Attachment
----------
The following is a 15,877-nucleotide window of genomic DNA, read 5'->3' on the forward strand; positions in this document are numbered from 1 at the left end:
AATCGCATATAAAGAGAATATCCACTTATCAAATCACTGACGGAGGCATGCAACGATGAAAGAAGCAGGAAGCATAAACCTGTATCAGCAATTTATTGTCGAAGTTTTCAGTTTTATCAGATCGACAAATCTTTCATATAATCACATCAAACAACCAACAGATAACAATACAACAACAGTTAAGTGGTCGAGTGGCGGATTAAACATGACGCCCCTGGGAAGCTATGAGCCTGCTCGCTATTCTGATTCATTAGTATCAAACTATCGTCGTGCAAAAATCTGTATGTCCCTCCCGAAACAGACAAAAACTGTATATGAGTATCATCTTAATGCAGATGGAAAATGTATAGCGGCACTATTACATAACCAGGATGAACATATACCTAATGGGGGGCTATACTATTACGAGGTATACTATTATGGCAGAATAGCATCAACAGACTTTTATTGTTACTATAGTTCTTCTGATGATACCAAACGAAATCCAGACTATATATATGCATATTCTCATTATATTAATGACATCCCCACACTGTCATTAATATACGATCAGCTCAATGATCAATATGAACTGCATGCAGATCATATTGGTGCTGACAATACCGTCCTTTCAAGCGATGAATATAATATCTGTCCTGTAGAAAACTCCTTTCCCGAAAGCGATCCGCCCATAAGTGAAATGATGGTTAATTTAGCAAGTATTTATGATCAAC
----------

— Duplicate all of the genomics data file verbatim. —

The following is a 15,877-nucleotide window of genomic DNA, read 5'->3' on the forward strand; positions in this document are numbered from 1 at the left end:
AATCGCATATAAAGAGAATATCCACTTATCAAATCACTGACGGAGGCATGCAACGATGAAAGAAGCAGGAAGCATAAACCTGTATCAGCAATTTATTGTCGAAGTTTTCAGTTTTATCAGATCGACAAATCTTTCATATAATCACATCAAACAACCAACAGATAACAATACAACAACAGTTAAGTGGTCGAGTGGCGGATTAAACATGACGCCCCTGGGAAGCTATGAGCCTGCTCGCTATTCTGATTCATTAGTATCAAACTATCGTCGTGCAAAAATCTGTATGTCCCTCCCGAAACAGACAAAAACTGTATATGAGTATCATCTTAATGCAGATGGAAAATGTATAGCGGCACTATTACATAACCAGGATGAACATATACCTAATGGGGGGCTATACTATTACGAGGTATACTATTATGGCAGAATAGCATCAACAGACTTTTATTGTTACTATAGTTCTTCTGATGATACCAAACGAAATCCAGACTATATATATGCATATTCTCATTATATTAATGACATCCCCACACTGTCATTAATATACGATCAGCTCAATGATCAATATGAACTGCATGCAGATCATATTGGTGCTGACAATACCGTCCTTTCAAGCGATGAATATAATATCTGTCCTGTAGAAAACTCCTTTCCCGAAAGCGATCCGCCCATAAGTGAAATGATGGTTAATTTAGCAAGTATTTATGATCAAC